Nest advice

dheltzel

Crowing
7 Years
Nov 30, 2013
4,811
1,873
331
Pottstown, PA
I've never had peas breeding before, and I'm looking for advice for making a nest since I think my peas have started laying (wasn't expecting eggs this year). I have 5 peas (3 cocks, 2 hens) in a single pen. No aggression so far, so maybe the eggs are not fertile, but still, I'd like to get the hens used to laying in a proper nest. The first egg I found was just in the sand in the run - not optimal.

Should the nest be on the ground, or is an elevated nest platform better?
They seem to not like to be inside the enclosed shelter very much, and spend nearly all their time out in the run (24 ft square and 8 ft high). I have a 4x6 covered area with roosts, I'm thinking the best nest area is under that covered area, even though the roosts are directly above and it is still pretty exposed at ground level (covering panel is 8 ft up). I read they won't use a nestbox, how about if it is open on 3 sides, just a roof about 2 ft off the ground and against a solid wall, sort of a shelter over a low box with bedding inside.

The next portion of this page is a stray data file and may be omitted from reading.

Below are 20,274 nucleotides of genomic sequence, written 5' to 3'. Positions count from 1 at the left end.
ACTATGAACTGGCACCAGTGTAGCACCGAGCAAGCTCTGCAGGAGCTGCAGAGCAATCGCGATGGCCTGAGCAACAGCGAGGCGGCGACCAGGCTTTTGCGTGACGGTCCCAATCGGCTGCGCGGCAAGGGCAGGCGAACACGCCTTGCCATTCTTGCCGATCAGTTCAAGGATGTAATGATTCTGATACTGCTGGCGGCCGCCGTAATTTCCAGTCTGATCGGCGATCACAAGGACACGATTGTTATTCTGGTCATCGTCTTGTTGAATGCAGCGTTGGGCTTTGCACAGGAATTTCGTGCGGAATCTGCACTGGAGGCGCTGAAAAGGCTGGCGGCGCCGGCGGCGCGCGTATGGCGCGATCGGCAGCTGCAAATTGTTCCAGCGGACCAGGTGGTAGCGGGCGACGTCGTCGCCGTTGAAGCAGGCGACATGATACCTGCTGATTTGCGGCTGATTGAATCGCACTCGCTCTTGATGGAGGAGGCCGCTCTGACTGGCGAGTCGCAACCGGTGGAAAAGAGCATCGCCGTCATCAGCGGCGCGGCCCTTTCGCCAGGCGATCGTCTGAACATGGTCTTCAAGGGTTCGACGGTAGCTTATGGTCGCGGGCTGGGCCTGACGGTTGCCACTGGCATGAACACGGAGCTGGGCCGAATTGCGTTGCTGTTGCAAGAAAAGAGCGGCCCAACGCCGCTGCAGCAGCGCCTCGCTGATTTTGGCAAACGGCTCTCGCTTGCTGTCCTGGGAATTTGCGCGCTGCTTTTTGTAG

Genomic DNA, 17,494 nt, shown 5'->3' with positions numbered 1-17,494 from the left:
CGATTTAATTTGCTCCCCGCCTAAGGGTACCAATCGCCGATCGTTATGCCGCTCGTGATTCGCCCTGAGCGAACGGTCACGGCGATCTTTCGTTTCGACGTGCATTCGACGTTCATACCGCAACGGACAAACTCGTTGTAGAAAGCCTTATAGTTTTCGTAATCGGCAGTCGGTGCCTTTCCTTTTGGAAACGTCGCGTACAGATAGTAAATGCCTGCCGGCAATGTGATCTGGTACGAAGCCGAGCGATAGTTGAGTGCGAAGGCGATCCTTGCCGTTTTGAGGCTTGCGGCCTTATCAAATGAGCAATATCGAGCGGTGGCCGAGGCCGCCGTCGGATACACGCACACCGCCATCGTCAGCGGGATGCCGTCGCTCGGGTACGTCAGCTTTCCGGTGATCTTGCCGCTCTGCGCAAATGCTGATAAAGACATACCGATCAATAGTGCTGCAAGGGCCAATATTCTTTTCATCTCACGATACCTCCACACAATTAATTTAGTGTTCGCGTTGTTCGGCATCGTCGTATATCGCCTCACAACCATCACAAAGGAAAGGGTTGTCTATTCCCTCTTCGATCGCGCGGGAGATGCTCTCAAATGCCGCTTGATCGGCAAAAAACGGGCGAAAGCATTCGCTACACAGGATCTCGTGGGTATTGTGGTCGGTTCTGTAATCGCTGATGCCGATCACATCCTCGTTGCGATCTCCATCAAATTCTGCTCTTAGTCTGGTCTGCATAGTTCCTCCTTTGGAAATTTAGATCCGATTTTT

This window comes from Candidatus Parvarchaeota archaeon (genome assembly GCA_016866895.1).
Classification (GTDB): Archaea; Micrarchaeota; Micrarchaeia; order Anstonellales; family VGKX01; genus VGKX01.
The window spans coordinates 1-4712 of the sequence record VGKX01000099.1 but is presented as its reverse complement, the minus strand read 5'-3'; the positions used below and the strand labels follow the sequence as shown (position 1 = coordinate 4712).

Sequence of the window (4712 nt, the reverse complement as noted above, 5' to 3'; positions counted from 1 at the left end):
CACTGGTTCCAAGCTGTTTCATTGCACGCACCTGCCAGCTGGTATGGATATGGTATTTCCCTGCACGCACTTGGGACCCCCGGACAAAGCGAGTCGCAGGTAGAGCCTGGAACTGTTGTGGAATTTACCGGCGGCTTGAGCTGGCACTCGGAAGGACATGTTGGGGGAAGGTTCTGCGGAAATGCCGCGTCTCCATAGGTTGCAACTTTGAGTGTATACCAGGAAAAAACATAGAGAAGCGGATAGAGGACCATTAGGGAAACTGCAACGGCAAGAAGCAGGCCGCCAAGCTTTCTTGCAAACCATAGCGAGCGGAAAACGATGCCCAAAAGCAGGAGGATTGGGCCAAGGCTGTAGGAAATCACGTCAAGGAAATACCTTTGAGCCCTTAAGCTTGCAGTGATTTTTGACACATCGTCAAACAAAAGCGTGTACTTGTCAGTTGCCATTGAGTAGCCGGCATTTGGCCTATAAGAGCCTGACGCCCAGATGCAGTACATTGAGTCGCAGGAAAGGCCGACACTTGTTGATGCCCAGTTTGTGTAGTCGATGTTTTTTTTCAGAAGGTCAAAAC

Does anyone have pictures of nesting areas they've made?
 

DylansMom

RIP 1969-2017
6 Years
Jan 10, 2014
3,742
585
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PA
I've never had peas breeding before, and I'm looking for advice for making a nest since I think my peas have started laying (wasn't expecting eggs this year). I have 5 peas (3 cocks, 2 hens) in a single pen. No aggression so far, so maybe the eggs are not fertile, but still, I'd like to get the hens used to laying in a proper nest. The first egg I found was just in the sand in the run - not optimal.

Should the nest be on the ground, or is an elevated nest platform better?
They seem to not like to be inside the enclosed shelter very much, and spend nearly all their time out in the run (24 ft square and 8 ft high). I have a 4x6 covered area with roosts, I'm thinking the best nest area is under that covered area, even though the roosts are directly above and it is still pretty exposed at ground level (covering panel is 8 ft up). I read they won't use a nestbox, how about if it is open on 3 sides, just a roof about 2 ft off the ground and against a solid wall, sort of a shelter over a low box with bedding inside.

Does anyone have pictures of nesting areas they've made?
Hopefully some others will chime in if they have had better luck than I have, but after 20 years with Peas, I've never had a hen use a "Proper" nest or accept and use any prepared area I made for them. If they lay inside they usually choose a corner, but it can change with each egg layed, if they lay outside in a run they will just scratch out a shallow depression in the dirt. Don't try to move a nest as they will abandon it if you do. Many will even lay their eggs from the perch so make sure you have a lot of cushioning under those.
 

KsKingBee

Crowing
7 Years
Sep 29, 2013
6,635
3,972
472
The Scenic Flint Hills of Kansas